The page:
The CEGS also has a strong commitment to increasing minority involvement in genetics and genome sciences and is recruiting gifted minority high school students to the Johns Hopkins Center for Talented Youth where they take Genetics and Genome Sciences and get hands-on laboratory experience during internships at the CEGS laboratories, and ultimately participate in the Minority Summer Internship Program for college students. To date, 32 minority students have passed through our program.


Selected Publications

1.    Bjornsson HT, Fallin MD, Feinberg AP. An integrated epigenetic and genetic approach to common human disease. Trends in Genetics 20:350-358, 2004.
2.    Bjornsson HT, Cui H, Gius D, Fallin MD, Feinberg AP. The new field of epigenomics: implications for cancer and other common disease research. Cold Spring Harbor Symposium on Quantitative Biology 69:447-56, 2004.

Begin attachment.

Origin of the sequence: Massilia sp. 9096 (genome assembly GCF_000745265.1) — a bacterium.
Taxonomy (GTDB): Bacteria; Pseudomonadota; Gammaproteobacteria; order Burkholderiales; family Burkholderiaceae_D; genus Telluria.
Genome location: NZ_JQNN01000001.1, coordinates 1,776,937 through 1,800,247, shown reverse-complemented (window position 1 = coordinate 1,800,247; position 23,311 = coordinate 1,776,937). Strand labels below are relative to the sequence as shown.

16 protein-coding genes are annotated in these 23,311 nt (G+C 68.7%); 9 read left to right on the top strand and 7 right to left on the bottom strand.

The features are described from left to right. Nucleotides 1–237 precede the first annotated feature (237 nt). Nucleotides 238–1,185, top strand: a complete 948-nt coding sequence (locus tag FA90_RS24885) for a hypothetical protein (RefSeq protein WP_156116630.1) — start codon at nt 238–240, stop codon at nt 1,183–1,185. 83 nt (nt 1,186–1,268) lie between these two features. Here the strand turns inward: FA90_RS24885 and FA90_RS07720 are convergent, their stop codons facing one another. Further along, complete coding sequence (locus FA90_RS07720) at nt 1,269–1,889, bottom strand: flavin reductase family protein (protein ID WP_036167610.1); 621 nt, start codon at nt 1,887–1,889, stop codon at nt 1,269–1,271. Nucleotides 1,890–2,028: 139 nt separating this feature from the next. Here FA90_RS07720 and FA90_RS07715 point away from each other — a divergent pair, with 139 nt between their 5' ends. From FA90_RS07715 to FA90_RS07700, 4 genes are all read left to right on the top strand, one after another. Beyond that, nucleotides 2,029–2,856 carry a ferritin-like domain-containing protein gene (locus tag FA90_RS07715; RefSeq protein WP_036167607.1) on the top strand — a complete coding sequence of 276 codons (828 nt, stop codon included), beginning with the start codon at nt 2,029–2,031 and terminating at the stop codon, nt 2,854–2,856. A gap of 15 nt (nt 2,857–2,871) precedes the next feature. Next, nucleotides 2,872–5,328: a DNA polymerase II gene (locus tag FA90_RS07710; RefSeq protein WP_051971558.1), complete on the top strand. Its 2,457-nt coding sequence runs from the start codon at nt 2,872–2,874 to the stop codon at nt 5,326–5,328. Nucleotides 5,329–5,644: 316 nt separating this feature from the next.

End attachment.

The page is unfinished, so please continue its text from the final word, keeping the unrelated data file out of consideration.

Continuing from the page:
3.    Callinan PA, Feinberg AP. The emerging science of epigenomics. Human Molecular Genetics 15 Spec No 1:R95-101, 2006.
4.    Ladd-Acosta C, Pevsner J, Sabunciyan S, Yolken RH, Webster MJ, Dinkins T, Callinan PA, Fan JB, Potash JB, Feinberg AP. DNA methylation signatures within the human brain. American Journal of Human Genetics 81:1304-1315, 2007.
5.    Feinberg AP. Phenotypic plasticity and the epigenetics of human disease. Nature 447:433-440, 2007.
6.    Gosden RG, Feinberg AP. Genetics and epigenetics–nature’s pen-and-pencil set. New England Journal of Medicine 356:731-733. 2007.
7.    Irizarry RA, Ladd-Acosta C, Carvalho B, Wu H, Brandenburg SA, Jeddeloh JA, Wen B, Feinberg AP. Comprehensive high-throughput arrays for relative methylation (CHARM). Genome Research 18:780-90, 2008.
8.    Bjornsson HT, Albert TJ, Ladd-Acosta CM, Green RD, Rongione MA, Middle CM, Irizarry RA, Broman KW, Feinberg AP. SNP-specific array-based allele-specific expression analysis. Genome Research, 18:771-779, 2008.